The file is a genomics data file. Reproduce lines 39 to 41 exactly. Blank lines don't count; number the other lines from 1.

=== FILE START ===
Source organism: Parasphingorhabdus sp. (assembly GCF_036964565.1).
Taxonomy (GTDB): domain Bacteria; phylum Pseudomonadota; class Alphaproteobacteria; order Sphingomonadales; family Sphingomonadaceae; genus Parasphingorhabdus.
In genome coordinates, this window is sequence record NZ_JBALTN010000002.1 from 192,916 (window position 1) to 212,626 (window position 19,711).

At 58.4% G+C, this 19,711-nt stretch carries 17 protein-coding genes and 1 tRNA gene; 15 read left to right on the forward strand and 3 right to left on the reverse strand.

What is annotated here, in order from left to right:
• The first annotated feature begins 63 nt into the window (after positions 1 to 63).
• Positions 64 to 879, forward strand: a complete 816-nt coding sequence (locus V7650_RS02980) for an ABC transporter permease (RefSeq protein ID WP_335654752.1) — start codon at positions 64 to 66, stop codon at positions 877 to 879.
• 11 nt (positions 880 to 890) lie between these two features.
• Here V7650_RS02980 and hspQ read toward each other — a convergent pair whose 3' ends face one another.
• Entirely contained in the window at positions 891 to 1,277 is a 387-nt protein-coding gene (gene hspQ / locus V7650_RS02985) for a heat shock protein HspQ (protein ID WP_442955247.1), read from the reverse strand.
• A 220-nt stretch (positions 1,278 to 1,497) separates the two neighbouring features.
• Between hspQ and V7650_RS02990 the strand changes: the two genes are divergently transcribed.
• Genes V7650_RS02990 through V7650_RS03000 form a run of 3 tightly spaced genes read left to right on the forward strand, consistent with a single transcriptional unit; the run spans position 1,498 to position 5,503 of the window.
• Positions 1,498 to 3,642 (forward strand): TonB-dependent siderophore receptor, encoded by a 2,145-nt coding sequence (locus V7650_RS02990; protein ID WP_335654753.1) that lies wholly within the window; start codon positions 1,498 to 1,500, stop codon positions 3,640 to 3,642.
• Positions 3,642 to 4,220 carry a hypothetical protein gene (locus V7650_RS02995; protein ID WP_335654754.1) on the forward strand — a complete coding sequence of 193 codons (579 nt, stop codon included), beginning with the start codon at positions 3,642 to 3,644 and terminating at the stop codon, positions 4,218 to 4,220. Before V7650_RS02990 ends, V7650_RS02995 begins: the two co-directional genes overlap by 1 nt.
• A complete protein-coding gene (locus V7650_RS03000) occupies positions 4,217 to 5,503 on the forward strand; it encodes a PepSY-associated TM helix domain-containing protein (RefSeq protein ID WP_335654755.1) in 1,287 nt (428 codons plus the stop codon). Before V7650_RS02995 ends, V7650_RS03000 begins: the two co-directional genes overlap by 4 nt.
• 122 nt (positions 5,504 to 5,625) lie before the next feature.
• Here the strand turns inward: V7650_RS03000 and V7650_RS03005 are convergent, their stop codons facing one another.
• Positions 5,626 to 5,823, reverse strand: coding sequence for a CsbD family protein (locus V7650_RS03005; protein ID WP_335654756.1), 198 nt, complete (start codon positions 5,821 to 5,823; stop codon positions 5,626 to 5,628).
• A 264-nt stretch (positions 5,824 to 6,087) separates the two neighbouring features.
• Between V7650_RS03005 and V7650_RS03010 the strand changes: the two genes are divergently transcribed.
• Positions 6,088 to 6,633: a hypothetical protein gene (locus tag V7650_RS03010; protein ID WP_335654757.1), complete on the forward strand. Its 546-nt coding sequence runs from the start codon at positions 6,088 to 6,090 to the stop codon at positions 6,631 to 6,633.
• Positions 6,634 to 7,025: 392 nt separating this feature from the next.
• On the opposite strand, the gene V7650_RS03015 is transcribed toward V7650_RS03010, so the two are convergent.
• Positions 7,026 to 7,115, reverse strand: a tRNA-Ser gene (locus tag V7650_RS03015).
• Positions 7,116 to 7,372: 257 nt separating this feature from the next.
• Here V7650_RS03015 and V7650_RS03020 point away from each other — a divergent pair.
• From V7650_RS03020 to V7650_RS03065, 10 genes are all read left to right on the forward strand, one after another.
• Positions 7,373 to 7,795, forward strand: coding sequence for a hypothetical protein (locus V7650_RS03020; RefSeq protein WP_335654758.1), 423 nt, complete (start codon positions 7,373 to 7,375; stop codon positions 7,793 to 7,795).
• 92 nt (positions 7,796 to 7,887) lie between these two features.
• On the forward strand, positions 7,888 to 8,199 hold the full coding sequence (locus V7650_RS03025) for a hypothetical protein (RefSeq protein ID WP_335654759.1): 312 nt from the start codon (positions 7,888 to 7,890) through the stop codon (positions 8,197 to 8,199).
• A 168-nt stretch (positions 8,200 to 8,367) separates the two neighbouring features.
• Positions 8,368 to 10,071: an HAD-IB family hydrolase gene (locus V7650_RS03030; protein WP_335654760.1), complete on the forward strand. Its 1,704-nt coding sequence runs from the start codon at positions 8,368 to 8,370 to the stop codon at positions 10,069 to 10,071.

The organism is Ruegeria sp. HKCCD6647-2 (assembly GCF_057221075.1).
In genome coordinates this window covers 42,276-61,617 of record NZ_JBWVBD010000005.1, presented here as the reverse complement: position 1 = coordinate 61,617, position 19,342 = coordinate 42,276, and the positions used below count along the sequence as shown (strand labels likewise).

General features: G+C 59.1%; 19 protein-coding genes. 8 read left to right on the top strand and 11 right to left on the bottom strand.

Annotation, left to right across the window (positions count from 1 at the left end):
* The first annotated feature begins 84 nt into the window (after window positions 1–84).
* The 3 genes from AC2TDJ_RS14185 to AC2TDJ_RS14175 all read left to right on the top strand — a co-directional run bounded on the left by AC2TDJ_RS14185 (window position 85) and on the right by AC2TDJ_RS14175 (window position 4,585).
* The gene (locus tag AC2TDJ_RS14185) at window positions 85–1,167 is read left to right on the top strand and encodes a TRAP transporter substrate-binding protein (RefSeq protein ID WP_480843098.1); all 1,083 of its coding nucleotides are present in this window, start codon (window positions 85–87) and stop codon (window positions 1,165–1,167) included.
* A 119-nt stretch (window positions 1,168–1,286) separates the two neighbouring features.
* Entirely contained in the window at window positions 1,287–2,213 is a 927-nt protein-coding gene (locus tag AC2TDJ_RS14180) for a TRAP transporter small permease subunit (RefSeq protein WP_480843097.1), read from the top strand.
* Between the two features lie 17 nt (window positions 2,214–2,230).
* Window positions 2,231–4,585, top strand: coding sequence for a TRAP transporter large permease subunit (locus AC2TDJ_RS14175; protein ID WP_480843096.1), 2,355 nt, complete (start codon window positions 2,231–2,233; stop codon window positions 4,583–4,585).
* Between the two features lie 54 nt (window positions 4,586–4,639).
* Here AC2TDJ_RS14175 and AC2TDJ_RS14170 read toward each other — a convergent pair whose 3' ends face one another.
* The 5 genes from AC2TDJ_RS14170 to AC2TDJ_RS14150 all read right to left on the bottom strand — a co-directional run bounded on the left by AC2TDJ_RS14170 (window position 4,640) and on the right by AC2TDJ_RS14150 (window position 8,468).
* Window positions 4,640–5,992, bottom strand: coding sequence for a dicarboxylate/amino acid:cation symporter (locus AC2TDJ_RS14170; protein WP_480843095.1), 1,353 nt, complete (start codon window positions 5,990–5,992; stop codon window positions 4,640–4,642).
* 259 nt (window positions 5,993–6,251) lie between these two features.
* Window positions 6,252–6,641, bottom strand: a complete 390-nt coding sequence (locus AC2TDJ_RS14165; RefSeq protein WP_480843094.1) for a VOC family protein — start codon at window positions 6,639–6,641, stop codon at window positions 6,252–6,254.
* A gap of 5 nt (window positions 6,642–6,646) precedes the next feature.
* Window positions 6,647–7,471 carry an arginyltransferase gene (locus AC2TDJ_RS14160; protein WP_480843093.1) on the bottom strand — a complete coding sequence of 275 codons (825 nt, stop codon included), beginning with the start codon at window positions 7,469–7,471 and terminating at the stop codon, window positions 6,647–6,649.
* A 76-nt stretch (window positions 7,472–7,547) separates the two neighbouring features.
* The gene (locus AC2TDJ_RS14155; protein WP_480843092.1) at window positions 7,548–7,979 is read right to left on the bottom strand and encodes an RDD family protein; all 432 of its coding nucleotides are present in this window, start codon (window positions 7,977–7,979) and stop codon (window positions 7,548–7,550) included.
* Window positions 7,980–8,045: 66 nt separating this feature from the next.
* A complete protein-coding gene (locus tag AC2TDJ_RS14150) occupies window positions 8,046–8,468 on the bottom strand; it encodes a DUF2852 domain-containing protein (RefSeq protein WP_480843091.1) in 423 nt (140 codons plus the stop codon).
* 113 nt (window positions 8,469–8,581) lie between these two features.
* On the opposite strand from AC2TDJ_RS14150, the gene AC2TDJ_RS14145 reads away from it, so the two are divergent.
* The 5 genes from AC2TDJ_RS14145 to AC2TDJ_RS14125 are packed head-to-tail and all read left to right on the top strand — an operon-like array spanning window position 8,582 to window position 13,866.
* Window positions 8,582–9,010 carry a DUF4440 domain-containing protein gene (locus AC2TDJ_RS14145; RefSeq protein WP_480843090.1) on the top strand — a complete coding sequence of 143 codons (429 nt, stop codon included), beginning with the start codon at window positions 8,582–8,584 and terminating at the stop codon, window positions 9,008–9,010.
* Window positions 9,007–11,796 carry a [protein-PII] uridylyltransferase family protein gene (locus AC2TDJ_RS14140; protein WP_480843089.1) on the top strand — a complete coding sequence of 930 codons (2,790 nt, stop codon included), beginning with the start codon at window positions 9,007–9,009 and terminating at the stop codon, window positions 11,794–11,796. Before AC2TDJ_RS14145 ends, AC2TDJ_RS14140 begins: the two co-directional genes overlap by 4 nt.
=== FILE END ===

* The 3 genes from AC2TDJ_RS14185 to AC2TDJ_RS14175 all read left to right on the top strand — a co-directional run bounded on the left by AC2TDJ_RS14185 (window position 85) and on the right by AC2TDJ_RS14175 (window position 4,585).
* The gene (locus tag AC2TDJ_RS14185) at window positions 85–1,167 is read left to right on the top strand and encodes a TRAP transporter substrate-binding protein (RefSeq protein ID WP_480843098.1); all 1,083 of its coding nucleotides are present in this window, start codon (window positions 85–87) and stop codon (window positions 1,165–1,167) included.
* A 119-nt stretch (window positions 1,168–1,286) separates the two neighbouring features.